-- "Eigenv." means eigenvalue, here equivalent to how important (loosely explained...).
-- "Comments" shows factor description or other info of note
-- "2011-13 Rank" is importance of each piece (sales, see highlighted bearing below).
-- "2013 Rank" is just for 2013 sales, there are changes, so I monitor them.
Factor 1 just below are (almost) all bearings for "Daewoo Tico", a small Korean & very common car in Peru, there are three bearings for the similar "Daewoo Matiz" that uses a few different pieces (here three). Factor 1 has an eigenvalue of 14.9 (if I had run the routine to include all 248 possible factors, they would add up to 248, but I just chose to look at the 16 most important, so Factor 1 is (crudely) "worth" about 14.9 times an average bearing's sales in this dataset).
Some of these C.C.s are very high, I highlight in light blue background values over 0.95 (rarely seen in the social sciences). I do not have any other data from other businesses, so I do not have any idea whether or not businesses see such strong relationships among their products... Readers, care to share comments?
Some of our biggest sellers did not correlate well within just one factor (example: see last chart just above of our IL-212001). My judgement is that these bearings sold to customers who bought lots of different kinds of bearings... Many of our customers tend to specialists to one degree of another. I mark three of these bearings in red in the tables below the term "highest ldg" means that these pieces do not fit well in that factor group, but it is the best fit... You can note that the C.C.'s are rather low for those three pieces, again, I think it is because customers bought these three pieces with a variety of other bearings, not just for the same brand of bearing, vehicle model or type of vehicle (eg a bus).
This work is unfinished! Note that I have made no comments because I am still trying to figure out how all of these pieces fit together!
High Factor Loadings -- Ameru Bearings (Data 1 May 2013)
Below is Factor 2, note that I need to do more work to interpret this one better. They are all wheel bearings, double-row type and hub & bearing assemblies (latter has a double-row bearing inside a steel housing).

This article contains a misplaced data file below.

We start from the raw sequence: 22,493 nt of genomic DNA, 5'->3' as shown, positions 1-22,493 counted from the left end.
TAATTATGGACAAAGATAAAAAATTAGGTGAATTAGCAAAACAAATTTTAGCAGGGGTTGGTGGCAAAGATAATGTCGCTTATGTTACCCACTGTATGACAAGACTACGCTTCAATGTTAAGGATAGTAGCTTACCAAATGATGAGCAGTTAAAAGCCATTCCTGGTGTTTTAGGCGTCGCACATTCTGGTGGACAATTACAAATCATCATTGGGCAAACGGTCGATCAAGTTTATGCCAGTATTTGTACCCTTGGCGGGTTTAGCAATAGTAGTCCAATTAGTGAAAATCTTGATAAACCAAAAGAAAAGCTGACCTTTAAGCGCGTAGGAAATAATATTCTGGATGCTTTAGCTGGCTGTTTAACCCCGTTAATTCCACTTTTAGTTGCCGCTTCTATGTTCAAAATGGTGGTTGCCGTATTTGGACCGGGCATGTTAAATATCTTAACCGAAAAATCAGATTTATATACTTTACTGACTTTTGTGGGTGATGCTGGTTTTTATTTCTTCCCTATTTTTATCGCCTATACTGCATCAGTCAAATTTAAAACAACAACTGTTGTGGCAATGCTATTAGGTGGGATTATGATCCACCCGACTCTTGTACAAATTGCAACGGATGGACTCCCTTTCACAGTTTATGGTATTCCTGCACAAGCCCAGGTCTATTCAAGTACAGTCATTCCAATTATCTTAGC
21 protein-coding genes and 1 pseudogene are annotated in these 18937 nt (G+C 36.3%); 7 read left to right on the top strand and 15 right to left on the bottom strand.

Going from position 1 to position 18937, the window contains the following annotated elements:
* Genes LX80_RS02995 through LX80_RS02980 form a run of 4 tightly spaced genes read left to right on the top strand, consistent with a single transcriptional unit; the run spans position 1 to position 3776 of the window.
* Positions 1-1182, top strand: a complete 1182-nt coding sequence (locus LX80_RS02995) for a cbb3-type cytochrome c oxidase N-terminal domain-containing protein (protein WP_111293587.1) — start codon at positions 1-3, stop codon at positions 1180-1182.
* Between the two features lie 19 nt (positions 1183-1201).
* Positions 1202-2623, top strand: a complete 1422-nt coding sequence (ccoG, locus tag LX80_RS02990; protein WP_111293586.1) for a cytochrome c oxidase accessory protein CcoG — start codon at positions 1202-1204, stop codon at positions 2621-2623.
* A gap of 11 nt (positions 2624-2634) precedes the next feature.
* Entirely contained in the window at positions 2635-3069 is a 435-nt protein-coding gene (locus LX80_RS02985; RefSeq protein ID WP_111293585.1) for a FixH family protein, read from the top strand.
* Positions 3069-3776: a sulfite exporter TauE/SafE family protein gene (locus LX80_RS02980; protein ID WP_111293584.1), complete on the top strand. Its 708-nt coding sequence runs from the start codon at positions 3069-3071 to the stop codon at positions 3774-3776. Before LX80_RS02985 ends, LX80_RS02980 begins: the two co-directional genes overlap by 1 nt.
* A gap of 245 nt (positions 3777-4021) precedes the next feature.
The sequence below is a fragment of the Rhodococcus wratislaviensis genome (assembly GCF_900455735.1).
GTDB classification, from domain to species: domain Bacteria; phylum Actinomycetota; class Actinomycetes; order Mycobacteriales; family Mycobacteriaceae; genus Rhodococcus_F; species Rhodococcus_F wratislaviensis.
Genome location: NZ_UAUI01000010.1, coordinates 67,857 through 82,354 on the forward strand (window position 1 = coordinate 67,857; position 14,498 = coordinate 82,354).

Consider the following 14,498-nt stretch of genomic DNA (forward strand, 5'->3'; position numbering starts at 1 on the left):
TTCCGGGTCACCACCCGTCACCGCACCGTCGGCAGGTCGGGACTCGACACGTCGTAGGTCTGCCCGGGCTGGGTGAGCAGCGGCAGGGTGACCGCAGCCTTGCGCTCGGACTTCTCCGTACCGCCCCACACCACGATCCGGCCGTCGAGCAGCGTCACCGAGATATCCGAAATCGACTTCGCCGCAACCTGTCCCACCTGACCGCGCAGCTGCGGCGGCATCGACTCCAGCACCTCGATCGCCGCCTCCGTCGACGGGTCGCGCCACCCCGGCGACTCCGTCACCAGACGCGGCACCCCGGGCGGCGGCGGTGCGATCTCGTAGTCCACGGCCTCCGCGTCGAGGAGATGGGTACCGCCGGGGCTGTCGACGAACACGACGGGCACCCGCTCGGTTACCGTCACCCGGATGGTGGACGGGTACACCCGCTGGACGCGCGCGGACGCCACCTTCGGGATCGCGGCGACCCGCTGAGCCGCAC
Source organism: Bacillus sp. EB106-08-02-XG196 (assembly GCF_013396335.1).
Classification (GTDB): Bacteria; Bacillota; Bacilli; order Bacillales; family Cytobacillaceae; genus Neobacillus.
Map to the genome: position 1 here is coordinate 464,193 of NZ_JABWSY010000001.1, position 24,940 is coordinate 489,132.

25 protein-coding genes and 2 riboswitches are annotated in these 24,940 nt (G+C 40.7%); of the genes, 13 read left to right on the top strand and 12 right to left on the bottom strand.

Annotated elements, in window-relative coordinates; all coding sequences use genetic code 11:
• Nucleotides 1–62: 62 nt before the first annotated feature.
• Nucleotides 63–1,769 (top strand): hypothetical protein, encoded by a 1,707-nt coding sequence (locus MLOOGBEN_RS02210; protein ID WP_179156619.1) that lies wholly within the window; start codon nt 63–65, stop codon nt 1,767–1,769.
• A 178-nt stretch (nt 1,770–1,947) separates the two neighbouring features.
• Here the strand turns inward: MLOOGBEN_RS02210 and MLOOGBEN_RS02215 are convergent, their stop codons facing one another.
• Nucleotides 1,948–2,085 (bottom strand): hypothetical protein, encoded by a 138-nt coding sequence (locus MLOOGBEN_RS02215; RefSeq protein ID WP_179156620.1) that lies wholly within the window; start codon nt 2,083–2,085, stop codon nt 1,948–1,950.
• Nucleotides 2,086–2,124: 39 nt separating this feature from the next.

|DEE90A||0.474||2||14.4||Nissan -- highest ldg||2||10|
Factor 3, more work as well...
Factor 4 is almost all "tapered roller bearings" ("Timken type"), for wheels of commercial vehicles. The first is an exception (it is for a truck, but it is a clutch bearing) while the last piece is an automotive wheel bearing that slipped in here...
|KB30207||0.758||4||13.8||trbs for Com Vehs +|
|KB30208||0.603||4||13.8||trbs for Com Vehs +|
|KB30210||0.722||4||13.8||trbs for Com Vehs +|
|KB32011X||0.689||4||13.8||trbs for Com Vehs +|
|KB32207||0.843||4||13.8||trbs for Com Vehs +|
|KB32209||0.737||4||13.8||trbs for Com Vehs +|
|KB33012||0.846||4||13.8||trbs for Com Vehs +|
|KB33013||0.508||4||13.8||trbs for Com Vehs +|
|KB3780F1.20||0.525||4||13.8||trbs for Com Vehs +|
|KBHC6307TH||0.803||4||13.8||trbs for Com Vehs +|
|KO02474.20||0.676||4||13.8||trbs for Com Vehs +|
|KO28584.21||0.764||4||13.8||trbs for Com Vehs +|
|KO30210||0.855||4||13.8||trbs for Com Vehs +|
|KO30211||0.737||4||13.8||trbs for Com Vehs +|
|KO30212||0.785||4||13.8||trbs for Com Vehs +|
|KO32207||0.608||4||13.8||trbs for Com Vehs +|
|KO3579.25||0.711||4||13.8||trbs for Com Vehs +|
Factor 5 is double-row bearings, hub & bearing assemblies and three unusual sizes of KBC bearings, the last piece is KBC as well, but is a double-row bearing. Item IL-111001 is a double-row piece for Hyundai Accent, it is our 6th best seller both for this year 2013 as well as for the longer period 2011 - 2013.
|DE42450.02070||0.555||5||13.6||Factor 6 too.|
Factor 7, bearings for old cars, unusual pieces, etc.:
|IL710001||0.683||7||11.6||housing for bearing…|
|MBSet10||0.571||7||11.6||old car rear wheels|
|MBSetM80||0.554||7||11.6||old car rear wheels|
|MBSetM9||0.651||7||11.6||old car rear wheels|